After competing and performing with that dance crew, Melvin found that the excitement of performing made him even more eager to dance. “It did start off for me as like ‘I want to be this famous dancer that everybody knows’ like some of my favorite dancers and then after a while that wasn’t doing it for me and I realized that you can’t go after what you love with the thought of money in mind because that really corrupts it and makes it less fun.”

And it did. Melvin admits that he started to take dance too seriously and stopped having fun training like he used to. He still spent hours training, but he wasn’t progressing. “I lost sight of why I really started dancing.” He left the dance crew in 2016. Since then he’s focused on being more emotional and intentional with his dance and searching for ways that he can use his art to communicate with and teach people.

“What pushed me to start teaching…was that I knew at least where I came from there were not a lot of dancers, let alone male or black male dancers, because dance was looked at as weak, feminine,” Melvin said. He wants to show people the strength and joy that comes with dance, no matter who you are.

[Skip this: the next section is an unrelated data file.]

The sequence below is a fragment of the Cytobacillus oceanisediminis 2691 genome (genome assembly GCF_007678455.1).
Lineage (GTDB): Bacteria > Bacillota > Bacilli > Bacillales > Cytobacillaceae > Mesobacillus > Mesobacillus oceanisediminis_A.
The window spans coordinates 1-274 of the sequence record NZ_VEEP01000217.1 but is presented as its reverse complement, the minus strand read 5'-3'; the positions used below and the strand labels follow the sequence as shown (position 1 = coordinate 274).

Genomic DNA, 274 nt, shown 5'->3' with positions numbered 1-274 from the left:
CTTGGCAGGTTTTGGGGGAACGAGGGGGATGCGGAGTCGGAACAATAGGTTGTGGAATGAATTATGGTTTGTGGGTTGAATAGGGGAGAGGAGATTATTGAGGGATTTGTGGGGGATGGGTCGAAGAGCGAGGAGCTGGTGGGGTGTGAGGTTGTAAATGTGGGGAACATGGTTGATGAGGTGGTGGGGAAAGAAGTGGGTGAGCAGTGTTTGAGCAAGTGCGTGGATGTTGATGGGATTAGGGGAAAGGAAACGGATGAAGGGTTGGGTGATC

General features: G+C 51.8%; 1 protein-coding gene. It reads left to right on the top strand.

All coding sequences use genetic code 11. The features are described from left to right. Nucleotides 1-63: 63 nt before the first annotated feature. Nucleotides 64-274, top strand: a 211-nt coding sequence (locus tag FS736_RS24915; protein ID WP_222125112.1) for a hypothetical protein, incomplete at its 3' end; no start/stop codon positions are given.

As the dance battle came to a close, dancers lined up for selfies with Melvin and Matty. The trophy Melvin won held proudly in a snapshot of him with Fik-Shun who expressed his awe many times as Melvin performed over the course of the battle.

Now that that battle is over, Melvin is back to work. The Showstopper dance battle was one more opportunity for him to improve and learn. He’s off to continue spreading positivity and bringing dance to the people that need it most. “Some people just need to move,” he said, “and where I’m from there weren’t a lot of people to provide that. There wasn’t anyone to provide that.” He plans to take his experience and his prize and continue to provide dance and inspiration.

You can follow Melvin’s journey on Instagram (@hause_of_mel).

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Veronica Good has been with Showstopper Magazine since 2016. When she isn't keeping you updated on the latest trends, she is at home with her many pets or probably playing The Sims 4. Veronica has a BA in English and an MA in writing from Coastal Carolina University. She is also a writer of fiction and poetry, and her work can be found in Archarios, Tempo, and Scapegoat.